Tom Holland and Joel Kinnaman’s freezing ordeal making Edge of Winter

Joel Kinnaman and Tom Holland in EDGE OF WINTER, courtesy Vertical Entertainment
Joel Kinnaman as Elliot and Tom Holland as Bradley in Edge of Winter. Pic: Vertical Entertainment

Just in time for the heat wave that covers most of North America comes the wilderness thriller Edge of Winter — set in the coldest, most dangerous heart of cold.

Elliot Baker (Joel Kinnaman) is the estranged father of two boys, Caleb (Percy Hynes White) and Bradley (Tom Holland), whose ex-wife is leaving for a cruise with her new husband.

Elliot has agreed to care for the boys even though they barely know him. He lives alone in a remote northern community and has just been fired for punching his boss.

He decides to teach these “soft” city boys how to fire guns and hunt so they head out into the wild, drinking and driving, then forcing his adolescent son to take the wheel.

They crash as night falls in the middle of nowhere; the phones don’t work, there’s no food and no one’s around for miles. It’s starting to snow heavily.

Gradually the boys begin to realise that their dad is a seriously disturbed, paranoid risk-taker and he’s decided to keep them in the wilderness with him.

His hair-trigger temper and propensity to violence grow as they try to keep him calm.

We spoke to Rob Connolly, who directed and co-wrote the screenplay with Kyle Mann, and told us the story appealed to them in completely different ways.

Monsters and Critics: How did you come up with the idea for the film? 

Rob Connolly: Originally the idea came from Kyle the co-writer and producer. Fortunately I cannot relate to having a father like this at all.

I’m blessed with family and friends who are amazing people, especially with Kyle. He had always had this fascination with untrustworthy parents and it became the idea for the film.

I connected to it differently because I spent a lot of spent time in remote areas of Wyoming, Alaska where I worked, and other places.

For me it was the immediate connection to the idea that anything can happen in remote places.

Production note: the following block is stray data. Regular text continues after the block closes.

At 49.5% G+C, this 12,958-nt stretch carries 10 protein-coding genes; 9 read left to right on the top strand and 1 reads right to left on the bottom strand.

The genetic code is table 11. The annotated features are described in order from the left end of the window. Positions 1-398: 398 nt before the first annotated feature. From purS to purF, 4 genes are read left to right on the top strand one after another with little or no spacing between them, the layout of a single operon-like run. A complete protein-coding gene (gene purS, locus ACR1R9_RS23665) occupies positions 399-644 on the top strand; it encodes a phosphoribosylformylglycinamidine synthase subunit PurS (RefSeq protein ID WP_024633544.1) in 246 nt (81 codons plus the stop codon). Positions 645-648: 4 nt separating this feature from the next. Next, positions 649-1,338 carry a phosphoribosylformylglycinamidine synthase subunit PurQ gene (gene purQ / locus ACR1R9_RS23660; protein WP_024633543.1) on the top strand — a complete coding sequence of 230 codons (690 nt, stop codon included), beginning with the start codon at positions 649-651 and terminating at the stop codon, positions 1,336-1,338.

I was fascinated by the idea of not being able to trust people you think are there to be your protector and what happens when things subvert expectations.

M&C: Did Joel Kinnaman’s Elliot have a specific mental illness? How did you write him?

RC: It was important and it became apparent that we had to diagnose him with something even though he hadn’t been.

I researched borderline personality disorder, which became the framework of his character’s specifics of how he would play this. It became apparent, that hair-trigger, that anything can set you off. Irritation that might seem normal or minor is amplified.

The specifics were important. The unpredictability factor. Anything can happen.

He’s never been able to get his own life and has nothing to lose but those kids.

M&C: Is our concern and empathy for a man who is clearly mentally unstable misplaced?

RC: It’s a tricky balance, and I want to give Joel Kinnaman credit. Usually not many people can play a mobster but also have a sympathetic side. Not many actors can do that.

It’s tough to watch in a lot of ways but you can see how he succeeded in doing that.

M&C: You got terrific performances from everyone from Rossif Sutherland to Tom Holland and that tiny powerhouse Percy Hynes White.

RC: He’s just so incredibly talented. I spent a ton of time and auditioned so many kids for his role but when we saw Percy we knew he had to be in the movie.

It was a huge break for us and he’s on his way. We worked so hard on the tone of the experience and I was so proud of him on set every day.

He’s just thirteen and was under taxing, trying conditions. It’s hard enough as an adult.

Percy Hynes White and Joel Kinnaman in EDGE OF WINTER, courtesy Vertical Entertainment
Percy Hynes White as Caleb and Joel Kinnaman as Elliot. Pic: Vertical Entertainment

M&C: That frigid winter landscape is pretty sweet to see in this heat wave. But it’s a treacherous, unfriendly environment. How was it shooting under those conditions? And for Joel and Tom plunging under the ice?

RC: It was tough. When I first met with Joel he said “I’m doing this and I’m going in the water!”.

Later Tom said he wasn’t going in the water, there was no way. But he wound up going in twice and Joel went in once. They were game for anything.

Those are unforgiving conditions and we were there for twenty days straight, enduring the elements.

M&C: Seriously though, how did they stay warm?

RC: When they were in the water they had wet suits under their wardrobes and there was a hot tub in a tent just away from the ice.

But the hot tub never got hot, so they were just lukewarm. The generators would go down for hours at a time. And we were not in a place where you can get equipment at a moment’s notice. But we did have a shovel to relocate snow. Somehow we made it work.

One of the craziest things happened. Sudbury, Ontario, was in a deep freeze and we needed snow for the shoot and for it to feel cold.

It was 40 below zero when we were there in pre-production. But when we were to start shooting, it got to five degrees and the snow was melting. We were trying to beat the clock and we had snow trucked in, and we had to match the shots and erase the sun!

M&C: You thank Seth Rogen in the credits. Why?

RC: I know Seth and his wife Lauren in LA and they were gracious enough to let us use their Vancouver apartment for a month while we were editing.

Edge of Winter is in theaters from August 12. 

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